In the next scene I preview, this time from the second act, Tom Bannon comes into his own as Jack, speaking swiftly, almost incoherently, as he further reinforces his delusion. Though Crofts informs me that I am to imagine Bannon as being singled out by a spotlight, and Sir Charles’ wife, Claire (played by Eleanor Cousins Brown), shrouded in darkness sitting on the chaise longue off to the side, the scene did not need it, as Bannon is arresting in his performance, the crescendo of his babbling speech culminating in a single loud proclamation (‘I am the Lord Jesus come again in my body!’) just before the lights come up.

This is Crofts’s and Holmes-Milner’s first production as codirectors. Both met on the set of Pirandello’s Henry IV last term, where Crofts was the Assistant Director and Holmes-Milner one of the cast members. The Ruling Class is clearly a new beast for them, though one they are both competently battling.

With the first performance looming on the horizon, and having only started rehearsing at the end of 0th week, it is clear that they are feeling the pressure (I am told, rather sheepishly, that a tutorial essay due three days ago may have been forsaken). Yet I am equally struck by how dedicated and passionate they both are about this show – after the preview, though both are still in the throes of an intense rehearsal schedule, they are both eager to talk with me more about the play itself and their experience adapting and directing it.

When I ask them what they want the audience to take away from their production of The Ruling Class, Crofts’s immediate response is simple: that “it’s fucking hilarious”. This is true – as I watched the preview, other cast and crew members could not help but laugh along with me, even though they must have watched the same scenes so many times before.

A question which struck me as I watched the preview was whether this was a play which could transcend its own time – with its rather crude treatment of mental illness (especially in light of our current mental health epidemic) and its mockery of a class system which is not quite as apparent today, is Barnes’s play outof-date, tasteless, or even offensive?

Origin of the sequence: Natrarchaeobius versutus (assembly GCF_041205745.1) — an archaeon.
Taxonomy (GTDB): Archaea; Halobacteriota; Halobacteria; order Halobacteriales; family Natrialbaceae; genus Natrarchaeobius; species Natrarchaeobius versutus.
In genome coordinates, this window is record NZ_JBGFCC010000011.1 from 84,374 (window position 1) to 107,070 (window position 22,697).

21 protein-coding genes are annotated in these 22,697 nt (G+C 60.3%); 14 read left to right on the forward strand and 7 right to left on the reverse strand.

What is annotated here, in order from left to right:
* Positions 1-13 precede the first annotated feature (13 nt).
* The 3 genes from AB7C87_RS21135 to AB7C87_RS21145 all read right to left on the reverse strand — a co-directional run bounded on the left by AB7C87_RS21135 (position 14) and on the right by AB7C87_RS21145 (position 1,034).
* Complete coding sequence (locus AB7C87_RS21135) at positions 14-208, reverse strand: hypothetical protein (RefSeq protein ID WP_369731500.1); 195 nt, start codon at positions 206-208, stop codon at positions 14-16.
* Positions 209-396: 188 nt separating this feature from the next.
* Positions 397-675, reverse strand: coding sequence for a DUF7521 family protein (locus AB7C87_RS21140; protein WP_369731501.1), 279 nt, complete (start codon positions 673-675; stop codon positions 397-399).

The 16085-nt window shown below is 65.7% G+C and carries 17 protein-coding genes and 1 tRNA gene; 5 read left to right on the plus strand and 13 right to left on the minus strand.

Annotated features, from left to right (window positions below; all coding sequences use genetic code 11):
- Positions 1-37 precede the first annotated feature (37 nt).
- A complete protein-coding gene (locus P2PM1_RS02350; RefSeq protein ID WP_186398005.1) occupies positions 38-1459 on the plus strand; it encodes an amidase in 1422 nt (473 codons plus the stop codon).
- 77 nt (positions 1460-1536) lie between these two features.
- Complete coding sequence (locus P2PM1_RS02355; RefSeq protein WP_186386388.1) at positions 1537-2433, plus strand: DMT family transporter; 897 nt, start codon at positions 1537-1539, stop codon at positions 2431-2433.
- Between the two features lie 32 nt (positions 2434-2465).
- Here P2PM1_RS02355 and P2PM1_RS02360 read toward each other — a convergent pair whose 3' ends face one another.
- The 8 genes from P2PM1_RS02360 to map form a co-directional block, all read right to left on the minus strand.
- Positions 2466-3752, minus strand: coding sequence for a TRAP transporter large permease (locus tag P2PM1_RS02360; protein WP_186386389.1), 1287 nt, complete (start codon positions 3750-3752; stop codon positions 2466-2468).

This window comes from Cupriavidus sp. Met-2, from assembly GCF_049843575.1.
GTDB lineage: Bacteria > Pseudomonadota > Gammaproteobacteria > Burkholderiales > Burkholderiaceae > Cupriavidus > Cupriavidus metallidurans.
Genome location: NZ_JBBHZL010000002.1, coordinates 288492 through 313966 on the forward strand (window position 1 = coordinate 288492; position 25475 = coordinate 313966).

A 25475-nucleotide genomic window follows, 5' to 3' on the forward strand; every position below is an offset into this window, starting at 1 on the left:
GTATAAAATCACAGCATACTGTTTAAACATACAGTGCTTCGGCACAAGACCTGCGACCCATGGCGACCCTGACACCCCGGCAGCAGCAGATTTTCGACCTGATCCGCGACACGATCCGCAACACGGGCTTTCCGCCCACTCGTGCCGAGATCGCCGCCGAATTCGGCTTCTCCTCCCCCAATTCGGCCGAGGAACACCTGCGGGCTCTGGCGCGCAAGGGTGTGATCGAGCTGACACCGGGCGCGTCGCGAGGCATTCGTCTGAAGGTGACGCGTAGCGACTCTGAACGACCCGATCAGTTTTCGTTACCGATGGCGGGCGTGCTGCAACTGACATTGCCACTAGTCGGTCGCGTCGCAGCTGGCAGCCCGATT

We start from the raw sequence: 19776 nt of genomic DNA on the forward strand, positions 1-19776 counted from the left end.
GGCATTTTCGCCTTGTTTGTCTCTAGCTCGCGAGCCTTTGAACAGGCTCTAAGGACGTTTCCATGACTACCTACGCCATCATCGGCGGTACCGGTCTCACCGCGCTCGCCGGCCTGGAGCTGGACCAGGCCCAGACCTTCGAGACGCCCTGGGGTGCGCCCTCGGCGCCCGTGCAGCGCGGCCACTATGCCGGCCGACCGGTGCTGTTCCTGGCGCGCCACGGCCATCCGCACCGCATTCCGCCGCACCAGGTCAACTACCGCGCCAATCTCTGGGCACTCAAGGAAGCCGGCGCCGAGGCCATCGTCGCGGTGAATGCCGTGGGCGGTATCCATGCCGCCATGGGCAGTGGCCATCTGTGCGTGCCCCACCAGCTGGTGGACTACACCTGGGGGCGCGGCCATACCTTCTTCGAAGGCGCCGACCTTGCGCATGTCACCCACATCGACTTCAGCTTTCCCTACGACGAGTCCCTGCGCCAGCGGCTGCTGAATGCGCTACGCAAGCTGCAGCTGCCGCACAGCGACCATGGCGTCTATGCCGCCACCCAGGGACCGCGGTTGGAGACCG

With respect to its depiction of the upper-class, Crofts rightfully points out that class is still as pervasive an issue as it was in the 20th century, citing his experience in Oxford so far as evidence of this. Coming from a state school, he tells me, institutions such as CalSoc (Oxford Caledonian Society) or pastimes such as ‘beagling’ are a million miles away from his upbringing and indicative of a long-standing class system. In his words, “you have to be involved in that sort of thing for a long time”.

With respect to its depiction of mental illness, Holmes-Milner makes a compelling argument to the contrary, describing it as a play that is essentially to do with institutionalised abandonment. He uses the second act in particular as evidence of this, as it represents a tonal shift from the first, a movement away from the absurdity to something much deeper.

It is at this point in my article where I must tread carefully, for fear of revealing too much. I think, echoing Crofts’s phrase that it is a ‘play of extremes’, is as far I can safely go – where you start when watching this production is very far from where you actually end up in the final scene. Barnes’s treatment of themes such as mental illness and class is much more nuanced than it first seems. It is precisely this which makes The Ruling Class so much more than a farcical comedy, and I recommend you head down to the BT Studio next week to see it.

The Ruling Class is at the BT Studio from Tuesday 14th until Saturday 18th May (3rd week). Tickets can be found here.